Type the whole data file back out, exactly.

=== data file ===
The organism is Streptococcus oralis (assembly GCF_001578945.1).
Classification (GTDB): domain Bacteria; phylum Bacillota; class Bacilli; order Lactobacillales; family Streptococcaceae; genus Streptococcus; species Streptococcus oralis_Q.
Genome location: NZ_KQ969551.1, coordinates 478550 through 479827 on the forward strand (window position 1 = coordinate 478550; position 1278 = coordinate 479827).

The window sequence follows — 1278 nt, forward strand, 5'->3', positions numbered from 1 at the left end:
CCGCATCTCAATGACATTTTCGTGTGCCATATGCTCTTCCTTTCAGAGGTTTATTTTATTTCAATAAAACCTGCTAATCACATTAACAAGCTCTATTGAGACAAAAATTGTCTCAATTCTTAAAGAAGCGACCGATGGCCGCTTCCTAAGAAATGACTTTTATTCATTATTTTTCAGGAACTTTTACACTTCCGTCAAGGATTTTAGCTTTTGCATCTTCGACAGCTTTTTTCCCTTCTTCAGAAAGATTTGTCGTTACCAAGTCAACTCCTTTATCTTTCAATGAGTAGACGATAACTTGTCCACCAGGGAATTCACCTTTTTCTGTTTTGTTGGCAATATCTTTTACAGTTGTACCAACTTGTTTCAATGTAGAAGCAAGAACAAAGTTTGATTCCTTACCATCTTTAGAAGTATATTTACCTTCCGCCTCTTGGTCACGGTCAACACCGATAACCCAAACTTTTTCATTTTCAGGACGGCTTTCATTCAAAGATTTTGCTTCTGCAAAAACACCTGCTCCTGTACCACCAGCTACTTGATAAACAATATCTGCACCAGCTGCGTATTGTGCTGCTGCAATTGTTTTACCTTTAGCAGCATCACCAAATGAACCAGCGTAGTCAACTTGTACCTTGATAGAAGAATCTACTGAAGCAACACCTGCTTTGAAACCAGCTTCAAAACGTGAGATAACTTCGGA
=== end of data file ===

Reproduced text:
The organism is Streptococcus oralis (assembly GCF_001578945.1).
Classification (GTDB): domain Bacteria; phylum Bacillota; class Bacilli; order Lactobacillales; family Streptococcaceae; genus Streptococcus; species Streptococcus oralis_Q.
Genome location: NZ_KQ969551.1, coordinates 478550 through 479827 on the forward strand (window position 1 = coordinate 478550; position 1278 = coordinate 479827).

The window sequence follows — 1278 nt, forward strand, 5'->3', positions numbered from 1 at the left end:
CCGCATCTCAATGACATTTTCGTGTGCCATATGCTCTTCCTTTCAGAGGTTTATTTTATTTCAATAAAACCTGCTAATCACATTAACAAGCTCTATTGAGACAAAAATTGTCTCAATTCTTAAAGAAGCGACCGATGGCCGCTTCCTAAGAAATGACTTTTATTCATTATTTTTCAGGAACTTTTACACTTCCGTCAAGGATTTTAGCTTTTGCATCTTCGACAGCTTTTTTCCCTTCTTCAGAAAGATTTGTCGTTACCAAGTCAACTCCTTTATCTTTCAATGAGTAGACGATAACTTGTCCACCAGGGAATTCACCTTTTTCTGTTTTGTTGGCAATATCTTTTACAGTTGTACCAACTTGTTTCAATGTAGAAGCAAGAACAAAGTTTGATTCCTTACCATCTTTAGAAGTATATTTACCTTCCGCCTCTTGGTCACGGTCAACACCGATAACCCAAACTTTTTCATTTTCAGGACGGCTTTCATTCAAAGATTTTGCTTCTGCAAAAACACCTGCTCCTGTACCACCAGCTACTTGATAAACAATATCTGCACCAGCTGCGTATTGTGCTGCTGCAATTGTTTTACCTTTAGCAGCATCACCAAATGAACCAGCGTAGTCAACTTGTACCTTGATAGAAGAATCTACTGAAGCAACACCTGCTTTGAAACCAGCTTCAAAACGTGAGATAACTTCGGA